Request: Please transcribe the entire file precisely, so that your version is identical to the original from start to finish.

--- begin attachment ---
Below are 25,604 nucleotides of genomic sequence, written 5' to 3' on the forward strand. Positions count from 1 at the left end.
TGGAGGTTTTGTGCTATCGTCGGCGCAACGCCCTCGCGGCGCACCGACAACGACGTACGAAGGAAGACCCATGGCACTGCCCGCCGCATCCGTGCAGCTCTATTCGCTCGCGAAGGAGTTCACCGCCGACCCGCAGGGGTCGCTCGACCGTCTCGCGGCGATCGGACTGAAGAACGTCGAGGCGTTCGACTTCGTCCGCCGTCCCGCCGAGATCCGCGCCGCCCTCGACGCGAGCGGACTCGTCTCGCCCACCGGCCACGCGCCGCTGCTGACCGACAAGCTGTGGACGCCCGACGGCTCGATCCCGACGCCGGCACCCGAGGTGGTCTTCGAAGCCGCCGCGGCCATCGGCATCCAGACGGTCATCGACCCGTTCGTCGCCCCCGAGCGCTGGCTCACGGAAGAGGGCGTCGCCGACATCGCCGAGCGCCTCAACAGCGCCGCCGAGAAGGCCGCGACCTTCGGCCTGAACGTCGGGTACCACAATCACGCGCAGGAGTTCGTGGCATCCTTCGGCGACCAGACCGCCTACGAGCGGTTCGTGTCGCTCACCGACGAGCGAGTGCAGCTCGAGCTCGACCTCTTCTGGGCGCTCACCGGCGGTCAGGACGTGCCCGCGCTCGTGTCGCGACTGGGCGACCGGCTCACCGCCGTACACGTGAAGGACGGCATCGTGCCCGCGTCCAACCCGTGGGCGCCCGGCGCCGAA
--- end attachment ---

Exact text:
Below are 25,604 nucleotides of genomic sequence, written 5' to 3' on the forward strand. Positions count from 1 at the left end.
TGGAGGTTTTGTGCTATCGTCGGCGCAACGCCCTCGCGGCGCACCGACAACGACGTACGAAGGAAGACCCATGGCACTGCCCGCCGCATCCGTGCAGCTCTATTCGCTCGCGAAGGAGTTCACCGCCGACCCGCAGGGGTCGCTCGACCGTCTCGCGGCGATCGGACTGAAGAACGTCGAGGCGTTCGACTTCGTCCGCCGTCCCGCCGAGATCCGCGCCGCCCTCGACGCGAGCGGACTCGTCTCGCCCACCGGCCACGCGCCGCTGCTGACCGACAAGCTGTGGACGCCCGACGGCTCGATCCCGACGCCGGCACCCGAGGTGGTCTTCGAAGCCGCCGCGGCCATCGGCATCCAGACGGTCATCGACCCGTTCGTCGCCCCCGAGCGCTGGCTCACGGAAGAGGGCGTCGCCGACATCGCCGAGCGCCTCAACAGCGCCGCCGAGAAGGCCGCGACCTTCGGCCTGAACGTCGGGTACCACAATCACGCGCAGGAGTTCGTGGCATCCTTCGGCGACCAGACCGCCTACGAGCGGTTCGTGTCGCTCACCGACGAGCGAGTGCAGCTCGAGCTCGACCTCTTCTGGGCGCTCACCGGCGGTCAGGACGTGCCCGCGCTCGTGTCGCGACTGGGCGACCGGCTCACCGCCGTACACGTGAAGGACGGCATCGTGCCCGCGTCCAACCCGTGGGCGCCCGGCGCCGAA